Scattered protests broke out in Haiti’s capital on Wednesday as gasoline shortages added to concerns over insecurity and police announced new arrests a week after the assassination of President Jovenel Moise pitched the already-troubled Caribbean nation into political chaos.

Nearly all the gas stations in Port-au-Prince were closed and long lines formed outside the few that were still operating, with residents blaming both the criminal gangs that control key supply routes and opportunistic black market fuel sellers paralyzing distribution into Haiti’s biggest city.

Some protesters set tires ablaze in the middle of gritty streets, which remained quieter than usual in the aftermath of Moise’s killing early on July 7.

Moise was shot dead at his home by what Haitian authorities describe as a unit of assassins, including 26 Colombians and two Haitian Americans.

Haiti President Jovenel Moise assassinated at his home:

Eighteen of the Colombians were detained, three were killed by police and five were still on the run, Haitian police said.

A third Haitian-American, Christian Emmanuel Sanon, was arrested on Sunday by Haitian authorities, who accused him of being a mastermind of the attack.

Haitian police announced Wednesday that they arrested two more men after searching their homes and finding weapons.

Police said at a news conference that 24 police officers have been subjected to “precautionary” measures and four were in isolation as part of the investigation.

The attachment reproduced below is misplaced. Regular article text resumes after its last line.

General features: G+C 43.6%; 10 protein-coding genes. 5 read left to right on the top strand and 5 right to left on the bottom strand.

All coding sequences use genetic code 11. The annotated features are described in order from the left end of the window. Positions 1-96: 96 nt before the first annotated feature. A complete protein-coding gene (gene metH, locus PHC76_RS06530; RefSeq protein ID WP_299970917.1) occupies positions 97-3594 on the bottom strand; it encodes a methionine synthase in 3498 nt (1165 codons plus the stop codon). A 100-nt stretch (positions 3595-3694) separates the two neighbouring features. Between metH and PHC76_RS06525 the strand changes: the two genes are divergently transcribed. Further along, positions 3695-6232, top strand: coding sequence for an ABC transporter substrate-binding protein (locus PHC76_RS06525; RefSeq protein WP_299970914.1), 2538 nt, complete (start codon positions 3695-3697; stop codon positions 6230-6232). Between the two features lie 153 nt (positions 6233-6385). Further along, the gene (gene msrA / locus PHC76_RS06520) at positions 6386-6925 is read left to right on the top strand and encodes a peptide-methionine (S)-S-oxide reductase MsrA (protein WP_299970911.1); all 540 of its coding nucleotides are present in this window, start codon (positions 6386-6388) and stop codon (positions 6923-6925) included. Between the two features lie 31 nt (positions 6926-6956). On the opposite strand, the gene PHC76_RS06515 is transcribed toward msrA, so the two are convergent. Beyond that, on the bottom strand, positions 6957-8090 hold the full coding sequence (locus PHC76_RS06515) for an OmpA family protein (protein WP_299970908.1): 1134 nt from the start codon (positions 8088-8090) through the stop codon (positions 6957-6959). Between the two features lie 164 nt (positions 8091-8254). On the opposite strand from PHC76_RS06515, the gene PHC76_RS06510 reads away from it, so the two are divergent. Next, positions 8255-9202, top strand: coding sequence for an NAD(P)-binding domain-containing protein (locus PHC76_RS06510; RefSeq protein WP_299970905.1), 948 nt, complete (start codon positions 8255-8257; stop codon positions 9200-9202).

National Police chief Leon Charles identified former Haitian Senator John Joel Joseph as a key player in the plot. He supplied weapons and planned meetings, Charles said, adding that police were searching for him.

Charles also pointed a finger at a company he identified as World Wide Capital Lending Group as being responsible for fundraising “to execute this criminal act.”

World Wide Capital Lending Group, which is based in Florida, did not immediately respond to a request for comment.

Colombian news outlet Semana reported that one of the Colombians in custody confessed on Wednesday afternoon to Haitian authorities that seven of the Colombian suspects were what it called the “killers” of Moise, without elaborating.

Semana did not provide a source for the apparent confession, which it said the retired soldier had made “in tears.”

The report was not verified by Reuters, and Colombian officials did not immediately respond to a request for comment.

Prosecutors have been preparing to question the head of Moise’s security team, Dimitri Herard. It was not clear if the questioning has yet taken place.